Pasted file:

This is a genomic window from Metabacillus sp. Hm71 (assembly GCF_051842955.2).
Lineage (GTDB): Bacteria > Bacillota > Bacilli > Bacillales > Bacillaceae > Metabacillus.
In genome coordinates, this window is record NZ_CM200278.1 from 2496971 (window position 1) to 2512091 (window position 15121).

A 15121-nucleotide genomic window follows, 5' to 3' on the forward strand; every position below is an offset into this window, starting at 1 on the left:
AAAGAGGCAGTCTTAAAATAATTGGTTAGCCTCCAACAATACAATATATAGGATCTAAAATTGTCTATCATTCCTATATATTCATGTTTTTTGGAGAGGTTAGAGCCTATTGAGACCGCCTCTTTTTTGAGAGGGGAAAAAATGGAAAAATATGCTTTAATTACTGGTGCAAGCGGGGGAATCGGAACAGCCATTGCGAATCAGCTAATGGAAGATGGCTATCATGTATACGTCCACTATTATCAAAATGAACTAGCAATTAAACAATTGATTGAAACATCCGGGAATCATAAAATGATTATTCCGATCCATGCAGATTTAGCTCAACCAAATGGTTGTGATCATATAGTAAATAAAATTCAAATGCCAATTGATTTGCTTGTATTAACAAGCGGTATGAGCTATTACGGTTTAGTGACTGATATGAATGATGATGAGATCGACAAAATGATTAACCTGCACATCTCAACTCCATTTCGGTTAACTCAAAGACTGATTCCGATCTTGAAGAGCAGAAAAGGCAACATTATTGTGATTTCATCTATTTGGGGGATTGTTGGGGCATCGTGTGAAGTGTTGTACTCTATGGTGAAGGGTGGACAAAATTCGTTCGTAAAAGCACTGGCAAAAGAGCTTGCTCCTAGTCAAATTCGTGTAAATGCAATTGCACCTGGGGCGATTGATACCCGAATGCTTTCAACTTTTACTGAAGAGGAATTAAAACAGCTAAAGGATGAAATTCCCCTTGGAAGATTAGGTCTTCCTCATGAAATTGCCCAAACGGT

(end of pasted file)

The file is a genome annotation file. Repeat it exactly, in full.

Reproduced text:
This is a genomic window from Metabacillus sp. Hm71 (assembly GCF_051842955.2).
Lineage (GTDB): Bacteria > Bacillota > Bacilli > Bacillales > Bacillaceae > Metabacillus.
In genome coordinates, this window is record NZ_CM200278.1 from 2496971 (window position 1) to 2512091 (window position 15121).

A 15121-nucleotide genomic window follows, 5' to 3' on the forward strand; every position below is an offset into this window, starting at 1 on the left:
AAAGAGGCAGTCTTAAAATAATTGGTTAGCCTCCAACAATACAATATATAGGATCTAAAATTGTCTATCATTCCTATATATTCATGTTTTTTGGAGAGGTTAGAGCCTATTGAGACCGCCTCTTTTTTGAGAGGGGAAAAAATGGAAAAATATGCTTTAATTACTGGTGCAAGCGGGGGAATCGGAACAGCCATTGCGAATCAGCTAATGGAAGATGGCTATCATGTATACGTCCACTATTATCAAAATGAACTAGCAATTAAACAATTGATTGAAACATCCGGGAATCATAAAATGATTATTCCGATCCATGCAGATTTAGCTCAACCAAATGGTTGTGATCATATAGTAAATAAAATTCAAATGCCAATTGATTTGCTTGTATTAACAAGCGGTATGAGCTATTACGGTTTAGTGACTGATATGAATGATGATGAGATCGACAAAATGATTAACCTGCACATCTCAACTCCATTTCGGTTAACTCAAAGACTGATTCCGATCTTGAAGAGCAGAAAAGGCAACATTATTGTGATTTCATCTATTTGGGGGATTGTTGGGGCATCGTGTGAAGTGTTGTACTCTATGGTGAAGGGTGGACAAAATTCGTTCGTAAAAGCACTGGCAAAAGAGCTTGCTCCTAGTCAAATTCGTGTAAATGCAATTGCACCTGGGGCGATTGATACCCGAATGCTTTCAACTTTTACTGAAGAGGAATTAAAACAGCTAAAGGATGAAATTCCCCTTGGAAGATTAGGTCTTCCTCATGAAATTGCCCAAACGGT